Goodbye Jackie

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Dusk along Fifth Avenue. Photo: JH.

Wednesday, January 25, 2023.  Cold and dry here in New York with temps running between the low 40s by day and the low 30s by night. The forecast for today is rain with some light snow possibly by afternoon. Although the way things have been going, I’d guess it’ll pass us by as the storms from the West will cut out New York. It’s been that way for a couple of years now, missing New York. 

Why, there’s a change in the weather, there’s a change in the sea
So from now on there’ll be a change in me
My walk will be be different, my talk, and my name
Nothing about me’s going to be the same

Makes sense. The song’s title was “There’ll Be Some Changes Made” This is back from the time when lyrics had a clearer and articulate message to apply to our lives.

Jackie Rogers in front of her store on Madison Avenue and 67th Street; photographed by Jill Krementz on May 12, 1975.

I’m reminded of that lyric from the once popular song famously recorded by Ethel Waters and Billie Holiday yesterday. Oddly this came to me when I heard yesterday afternoon that Jackie Rogers the fashion designer passed away peacefully early yesterday (Tuesday) morning at Lenox Hill Hospital. She was 92 and NYSD readers may remember reading that name occasionally over the years because she had a shop (in varying locations) here in New York and in Palm Beach where she sold her own designs. 

Andre Leon Talley once said in evaluating her work: “Jackie makes wonderful, minimalistic clothes. I think her satin clip dresses stand up to the best and the most acknowledged of that school of design.”

I don’t know how to express it in words but I can see what he meant. She had style; style going back to the beginning of her long life. Born in Boston in 1932 or thereabouts, she had natural beauty and and a personality to go along with it that  took her to the most stylish places of her time – to New York, Paris, Rome, Hollywood where she was a FAMOUS fashion model, sometimes actress and ultimately a designer. 

She was a “tough cookie” as my mother would have said in expressing her admiration; a chance-taker, an adventurer, an explorer and a don’t-mess-with-me attitude in her pursuits. It was a big personality, outspoken by nature, ambitious and a hard-worker to boot.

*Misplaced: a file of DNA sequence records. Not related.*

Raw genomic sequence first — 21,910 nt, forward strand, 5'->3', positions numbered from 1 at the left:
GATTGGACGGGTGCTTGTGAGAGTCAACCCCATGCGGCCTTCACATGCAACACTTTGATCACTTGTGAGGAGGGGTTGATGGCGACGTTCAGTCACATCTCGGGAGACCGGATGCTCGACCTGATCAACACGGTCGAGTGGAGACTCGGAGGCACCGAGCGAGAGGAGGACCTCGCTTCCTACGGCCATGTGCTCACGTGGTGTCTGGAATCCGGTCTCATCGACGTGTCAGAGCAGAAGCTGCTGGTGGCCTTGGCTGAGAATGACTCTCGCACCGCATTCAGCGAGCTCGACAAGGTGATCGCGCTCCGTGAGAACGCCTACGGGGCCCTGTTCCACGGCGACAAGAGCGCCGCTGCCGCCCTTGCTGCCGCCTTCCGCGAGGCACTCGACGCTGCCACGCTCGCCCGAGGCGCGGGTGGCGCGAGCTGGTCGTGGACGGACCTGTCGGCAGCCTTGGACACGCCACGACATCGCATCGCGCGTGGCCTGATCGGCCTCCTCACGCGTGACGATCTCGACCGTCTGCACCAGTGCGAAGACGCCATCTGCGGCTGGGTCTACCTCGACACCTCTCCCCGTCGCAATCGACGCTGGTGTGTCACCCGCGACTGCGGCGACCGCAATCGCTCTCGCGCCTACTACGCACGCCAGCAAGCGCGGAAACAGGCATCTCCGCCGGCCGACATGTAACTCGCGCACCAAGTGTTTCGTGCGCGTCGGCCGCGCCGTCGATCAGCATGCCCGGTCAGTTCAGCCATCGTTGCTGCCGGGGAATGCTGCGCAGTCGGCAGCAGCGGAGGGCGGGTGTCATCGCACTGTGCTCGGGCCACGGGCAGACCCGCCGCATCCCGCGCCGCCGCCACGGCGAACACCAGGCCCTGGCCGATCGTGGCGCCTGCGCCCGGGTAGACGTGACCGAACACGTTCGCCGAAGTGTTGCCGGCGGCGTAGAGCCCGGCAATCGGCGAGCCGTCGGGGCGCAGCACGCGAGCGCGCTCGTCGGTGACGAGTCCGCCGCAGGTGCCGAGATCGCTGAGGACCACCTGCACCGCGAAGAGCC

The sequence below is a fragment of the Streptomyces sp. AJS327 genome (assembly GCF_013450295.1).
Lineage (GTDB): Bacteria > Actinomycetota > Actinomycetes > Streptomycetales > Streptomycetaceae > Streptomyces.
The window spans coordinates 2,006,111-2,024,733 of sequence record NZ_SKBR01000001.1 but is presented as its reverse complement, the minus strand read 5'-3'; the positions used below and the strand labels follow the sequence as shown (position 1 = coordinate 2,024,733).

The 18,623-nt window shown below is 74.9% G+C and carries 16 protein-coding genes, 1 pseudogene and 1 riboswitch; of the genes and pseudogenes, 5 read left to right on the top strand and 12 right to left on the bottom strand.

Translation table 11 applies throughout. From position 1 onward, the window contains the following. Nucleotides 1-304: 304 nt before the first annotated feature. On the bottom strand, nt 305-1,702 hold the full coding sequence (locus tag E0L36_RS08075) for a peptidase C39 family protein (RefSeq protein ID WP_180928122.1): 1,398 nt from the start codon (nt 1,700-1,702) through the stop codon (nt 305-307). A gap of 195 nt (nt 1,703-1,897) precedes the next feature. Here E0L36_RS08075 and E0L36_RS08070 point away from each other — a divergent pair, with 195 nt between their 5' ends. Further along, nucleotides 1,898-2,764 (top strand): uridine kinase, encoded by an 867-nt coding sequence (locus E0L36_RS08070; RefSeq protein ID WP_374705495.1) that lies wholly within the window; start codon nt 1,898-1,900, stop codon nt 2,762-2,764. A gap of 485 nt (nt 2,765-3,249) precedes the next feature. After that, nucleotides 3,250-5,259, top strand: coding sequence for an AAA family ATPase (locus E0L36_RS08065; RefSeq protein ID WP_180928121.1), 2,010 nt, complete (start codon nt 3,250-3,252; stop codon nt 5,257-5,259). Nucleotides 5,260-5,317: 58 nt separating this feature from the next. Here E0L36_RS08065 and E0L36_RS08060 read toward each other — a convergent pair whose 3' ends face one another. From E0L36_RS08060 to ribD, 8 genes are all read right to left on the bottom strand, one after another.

I knew her in terms of her legend because in the 1950s while in Paris, just to keep the roof over her head and the champagne and caviar coming (provided by her male and female — social — admirers … when she was interested), Coco Chanel hired her to be part of her force of mannequins. She very soon was The Star. Chanel nicknamed her “The Cowboy.” There were rumors, maybe true, maybe not, that Chanel was in love with her. Certainly love from admirers — movie stars, playboys, socialites, gangsters, and all kinds of people were easily in her thrall. And vice versa. 

It was a big, well-lived personality, a wildly lived life in her youth. Chanel, for example, learned that Jackie (born Jacqueline) had her own ideas about what worked and what didn’t fashion-wise and didn’t mind showing her boss. As the years passed, the siren to the stars matured and became that fashion designer that Talley praised to the sky. And she worked non-stop right up to the last year of her very long life. 

Jackie Rogers with her adopted dogs, Viva the Diva and Lovey.

I met her about twenty years ago when she was interested in writing a memoir. She’d seen it all and had a lot to tell and to say about it, but at the end of the day — when I met her well past her beauty prime — she loved her dogs, had a comfortable apartment on Park Avenue, and was devoted to keeping up with her dreams and ambitions.

She had several writers, at different times, working with her to accomplish her literary ambitions. This Friday we’re going to run a piece of it which was written by one of them. It was charisma that drove her into the world of fame and fortune, and a natural ability to work hard for her ambition. Underneath it all, she was that girl from Boston who was kind and sensitive and always moving forward. She wasn’t complicated but she was driven and multi-social, and sensible and practical and kept right on moving forward.

She called me a couple of weeks ago and I hadn’t got back to her yet, so I was surprised and sorry to hear that she suddenly stopped, was in the hospital and then … she left us.

Bon Voyage Jackie; one of a kind. And a beauty, a real beauty.

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